Of the countless encounters you have in your life, most just pass by. Some you like instantly, some you grow to cherish. But a few turn into resentments.
Has it ever happened that you were out and about in the city and fallen into a tough situation? But then a random stranger helps you out. With no expectations. They do so just because they are decent human beings.
That makes you want to be a better citizen too. Help strangers. Give the famously heartless cities a little warmth.
When a similar incident happened to me, a random stranger helped me out. No expectations, no requests. It prompted me to pay this kindness forward. And I did. Despite my low grasp of the local language, I went out of my way to ensure what they wanted to know was communicated to them, be it time, directions, help with crossing the road, or anything. I always wondered what harm could come from helping someone. Sadly, I got the answer.
Walking is something I have always enjoyed. It affords me the time to be alone with my thoughts, affirming my individualism. While most cities in the country are not the most walkable, some tracks surprise you. My walking route, the one I took to and from work, was one of them. Like a walk through the park. You hear the city on this walk, but its delicate elements, not crude ones. A walk so nice, you look forward to it.
On this walk from work one day, I helped out a man who asked for directions. He was on a two-wheeler and asked me for directions to a location I was well aware of. I guided him. He then asked if I would be willing to go there with him if I was heading in the same direction. I was. But I declined. I made sure he understood where he needed to go to reach the place he wanted to, and went my way.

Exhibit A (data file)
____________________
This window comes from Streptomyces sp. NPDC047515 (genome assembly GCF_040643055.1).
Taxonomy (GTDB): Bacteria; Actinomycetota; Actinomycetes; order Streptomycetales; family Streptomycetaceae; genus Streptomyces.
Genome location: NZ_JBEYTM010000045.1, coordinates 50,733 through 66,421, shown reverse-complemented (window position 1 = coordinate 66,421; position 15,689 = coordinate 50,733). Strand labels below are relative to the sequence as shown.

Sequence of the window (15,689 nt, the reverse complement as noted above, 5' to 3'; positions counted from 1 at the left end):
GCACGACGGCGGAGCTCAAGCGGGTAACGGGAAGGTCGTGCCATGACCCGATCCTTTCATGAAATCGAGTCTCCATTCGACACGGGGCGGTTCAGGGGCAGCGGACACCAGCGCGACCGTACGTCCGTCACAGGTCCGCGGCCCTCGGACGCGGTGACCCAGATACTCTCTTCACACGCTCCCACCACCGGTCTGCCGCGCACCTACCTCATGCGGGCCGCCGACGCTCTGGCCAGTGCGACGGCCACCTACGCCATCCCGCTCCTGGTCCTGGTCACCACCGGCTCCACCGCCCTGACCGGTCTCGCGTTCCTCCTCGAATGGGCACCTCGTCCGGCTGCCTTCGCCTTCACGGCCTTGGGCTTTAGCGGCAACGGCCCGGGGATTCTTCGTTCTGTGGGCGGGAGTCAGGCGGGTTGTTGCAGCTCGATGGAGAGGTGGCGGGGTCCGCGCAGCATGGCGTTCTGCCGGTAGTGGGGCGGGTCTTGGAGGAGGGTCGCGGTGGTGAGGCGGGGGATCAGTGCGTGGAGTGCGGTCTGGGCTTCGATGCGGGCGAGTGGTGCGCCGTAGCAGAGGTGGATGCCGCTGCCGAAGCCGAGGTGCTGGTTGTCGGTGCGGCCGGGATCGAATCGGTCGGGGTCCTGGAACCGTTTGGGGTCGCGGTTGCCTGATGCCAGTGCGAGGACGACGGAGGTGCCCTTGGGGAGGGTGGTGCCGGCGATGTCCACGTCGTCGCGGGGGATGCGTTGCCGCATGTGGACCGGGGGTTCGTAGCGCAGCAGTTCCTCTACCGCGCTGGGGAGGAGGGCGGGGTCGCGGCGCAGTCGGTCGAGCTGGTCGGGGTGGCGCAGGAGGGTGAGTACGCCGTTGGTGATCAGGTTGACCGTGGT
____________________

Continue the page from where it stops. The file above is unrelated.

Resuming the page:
It did not cross my mind to double-check.
I saw him pass by the bus stand as I waited for my bus. A couple of minutes later, the bus came. I saw him as I looked out the window, riding along. A bit scared, I gathered my cool. Warned by my instincts, on getting down, I entered a grocery store and spent 30 minutes there, with nothing in particular to buy, hoping that would be long enough for him to go away in case he was waiting. Looking back frequently to see if he was around, I left for my home.
Proper fear arose the next morning when I saw him again on my way to work. He asked for directions to a place closer to my work, and again if I would be willing to go there with him if I was headed in the same direction. I went on full alert, and sternly stated I did not know the directions. I then walked away. I took a longer, more crowded route to work, looking behind me every few minutes. I took a cab back home that day, giving up on my awaited walk.
I took a new route the next day, but I saw him again. On a common stretch. This time, he asked if I wanted to be friends. Having had enough, I shouted and asked if he was following me. Not expecting this response, he rode away on his olive green scooter. I took a cab back home again.
I took new routes to and from work for the following three weeks. My umbrella in one hand and my pepper spray within reach of the other. Changing timings daily. Looking for the route to take the next day became a bedtime routine. Fortunately, my workplace isn’t a stickler for 9-5 timings and I never appreciated that so much, till then.
The new paths I took, at different times, gave me a new sense of the space where I lived and worked. I understood my neighbourhood better and admired the scenery from the pace of a walk. I was updated on which streets had rundown homes and which had fancy ones. Which had more youths staying and which had a more elder population. I understood the lay of the land and found many shops I never knew existed. The buildings and parks they housed and the different trees that towered above them. Each smelled and sounded different. All the while also tagging, in which neighbourhood help would come quickest if I needed it.
I had to travel outside the city for a month after that, which laid to rest my trepidations. On returning I continued with a different path each day but stuck to timings. The relaxation I hoped to get from my walks, was undone by being on the lookout for him and his scooter.
I admit I probably might not have explored the area to this extent if not for this incident. But would I thank him for this exploration? No, I will not. I would much rather prefer to have an unexplored neighbourhood than feel the feeling of fear and being unsafe that I did.